Yet Another ATX Power Supply Mod




About: well im a strange one , ill admit that otherwise im kinda normal

You've seen other ATX power supply mods here on instructables, but this is my version, a bit less refined but it looks nice and most importantly, it works.

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Step 1: Cut Off Those Cursed Molex Connectors!

Tools: Screwdrivers (phillips)
Wire Strippers
Needle nose pliers
Linemans Pliers
Electical tape / heat shrink
One LED of the desired color (and a 1/4 ohm resistor if you feel the need)
Scrap wire
Spray paint

This took me around an hour to complete, a bit longer to document and mess with minor hiccups i encountered.

Well, for the most part if your working with an ATX power supply, it has a 20 pin motherboard connector on it, cut all of your wires about 1 foot long, the brown, gray, and purple wires arent necessary,and can be cut shorter, but do NOT cut the green wire, that will go to our switch.

Step 2: Connect All of the Wires of the Same Color

Separate and bundle all of your wires by color, excluding the green and one black wire (they will go to your on off switch). Cut a hole ( i used a dremel) and mount your switch (im not sure what it should be rated for, the switch i ended up using is a push button style, i salvaged from my broken Sega Dreamcast power supply, i would assume it is rated for 120 VAC). I thenI taped all of my wires together for a clean look, although if i had binding posts i would much rather use them than the wires setup i chose.

Step 3: LED Mounting

I then took my 3mm 3VDC LED and attached leads from the black and orange wires and fed them back into the case of the power supply, and soldered on my LED. I then hot glued the LED to a scrap piece of aluminum. This allows the LED to serve as both a Power on/off light, and as i later found out the capacitors inside of the power supply retain a charge and after being disconnected from the power source and the light will stay lit. (helpful to know if you need to open up your power supply case, because you should ALWAYS discharge capacitors by shorting them before doing any electrical work near them.)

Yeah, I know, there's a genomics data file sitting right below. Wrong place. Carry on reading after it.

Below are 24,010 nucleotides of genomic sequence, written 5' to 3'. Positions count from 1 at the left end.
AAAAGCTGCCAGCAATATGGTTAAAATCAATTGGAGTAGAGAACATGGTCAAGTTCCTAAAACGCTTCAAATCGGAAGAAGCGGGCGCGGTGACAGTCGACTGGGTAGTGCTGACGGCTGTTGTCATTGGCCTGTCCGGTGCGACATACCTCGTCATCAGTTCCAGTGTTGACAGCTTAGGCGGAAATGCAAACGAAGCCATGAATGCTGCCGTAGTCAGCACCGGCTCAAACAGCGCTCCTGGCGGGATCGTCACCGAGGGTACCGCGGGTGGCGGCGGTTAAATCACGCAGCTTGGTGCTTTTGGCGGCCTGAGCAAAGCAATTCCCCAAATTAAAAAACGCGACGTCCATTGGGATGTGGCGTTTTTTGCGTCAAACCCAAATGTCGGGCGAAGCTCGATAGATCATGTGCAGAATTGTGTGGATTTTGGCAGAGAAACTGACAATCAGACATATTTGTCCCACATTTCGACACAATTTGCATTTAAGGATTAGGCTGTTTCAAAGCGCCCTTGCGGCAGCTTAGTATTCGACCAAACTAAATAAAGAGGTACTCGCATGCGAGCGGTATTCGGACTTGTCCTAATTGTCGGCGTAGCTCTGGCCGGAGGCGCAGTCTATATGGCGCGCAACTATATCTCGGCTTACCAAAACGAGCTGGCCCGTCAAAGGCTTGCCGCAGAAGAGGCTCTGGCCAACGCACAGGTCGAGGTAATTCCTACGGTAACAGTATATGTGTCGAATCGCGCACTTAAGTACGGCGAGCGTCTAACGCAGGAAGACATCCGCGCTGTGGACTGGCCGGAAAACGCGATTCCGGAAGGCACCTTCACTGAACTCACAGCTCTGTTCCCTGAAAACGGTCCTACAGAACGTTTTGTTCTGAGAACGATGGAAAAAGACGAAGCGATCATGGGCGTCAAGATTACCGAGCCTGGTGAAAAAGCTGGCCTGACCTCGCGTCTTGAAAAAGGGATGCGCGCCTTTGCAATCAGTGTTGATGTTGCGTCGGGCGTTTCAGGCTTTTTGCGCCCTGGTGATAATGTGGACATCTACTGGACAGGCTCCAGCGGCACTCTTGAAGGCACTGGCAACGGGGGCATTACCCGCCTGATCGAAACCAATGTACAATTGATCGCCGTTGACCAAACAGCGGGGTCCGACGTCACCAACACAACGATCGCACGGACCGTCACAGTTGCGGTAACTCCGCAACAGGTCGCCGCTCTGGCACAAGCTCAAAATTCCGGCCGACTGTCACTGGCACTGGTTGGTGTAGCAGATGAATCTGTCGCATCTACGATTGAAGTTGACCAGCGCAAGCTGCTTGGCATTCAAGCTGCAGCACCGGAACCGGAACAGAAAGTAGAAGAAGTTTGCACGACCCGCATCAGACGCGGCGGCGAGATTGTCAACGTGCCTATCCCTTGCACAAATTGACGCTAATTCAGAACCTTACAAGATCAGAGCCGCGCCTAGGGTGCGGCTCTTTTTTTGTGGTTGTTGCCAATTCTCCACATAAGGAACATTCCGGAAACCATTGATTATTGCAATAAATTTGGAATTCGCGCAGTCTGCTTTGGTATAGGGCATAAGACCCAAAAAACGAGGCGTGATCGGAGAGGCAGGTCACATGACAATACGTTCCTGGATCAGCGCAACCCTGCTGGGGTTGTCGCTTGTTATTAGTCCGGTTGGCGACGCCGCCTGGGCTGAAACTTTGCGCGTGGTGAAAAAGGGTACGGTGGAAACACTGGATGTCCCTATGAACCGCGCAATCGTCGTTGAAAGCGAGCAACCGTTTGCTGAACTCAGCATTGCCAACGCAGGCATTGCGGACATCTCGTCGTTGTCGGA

Step 4: Crimping Wires and Adding Aligator Clips

Well, the title sums this up, the idea is to bundle all of your wires (i grouped 5 wires per crimp) and using the crimps i had, i created the necessary electrical connections and plan to later add alligator clips on the ends for convenience. I didnt in the pictures shown, it was an afterthought i had, and it works very well.

Step 5: Finish!

You should now have a working, on off switchable power supply, (with an on indicator LED), and a clean 3, 5, and 12 volt DC power supply, enjoy modding. (paint if desired, i painted 2 sides and used sandpaper for a brushed aluminum look on the top side.)

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    10 Discussions

    electronic nutgamer

    Reply 11 years ago on Introduction

    1/4 ohm resistor means ,25 percent tolerence of going over the resistor's resisting voltage

    gamerelectronic nut

    Reply 11 years ago on Introduction

    1/4 ohm resistor, you've got something wrong... That would be 1/4 watt, wouldn't it be? -gamer


    10 years ago on Introduction

    Very nice, unless your power supply already has a built in power switch built in lol :p

    Mr. Rig It

    11 years ago on Introduction

    Frank, Please allow me to constructively criticize you instructable. First the negatives 1.You have a nice idea here but the title is misleading. 2 You don't tell what the idea/thesis of the project is. It is only a couple steps later that this is identified and a power switch modification to an ATX case. 3. Proper capitalization of the word I (instead of i) would help. 4. Pictures could be a little better, but some pictures are better than none. Now the positives 1. Pretty good documentation of how you did it. 2. Cool idea. 3. Gives you the opportunity to use this same power supply in other Instructables 4. Nice work cleaning up and bundling all of the wires. The project came out nice. Thank you for not taking my observations personally. Good luck and keep'em coming.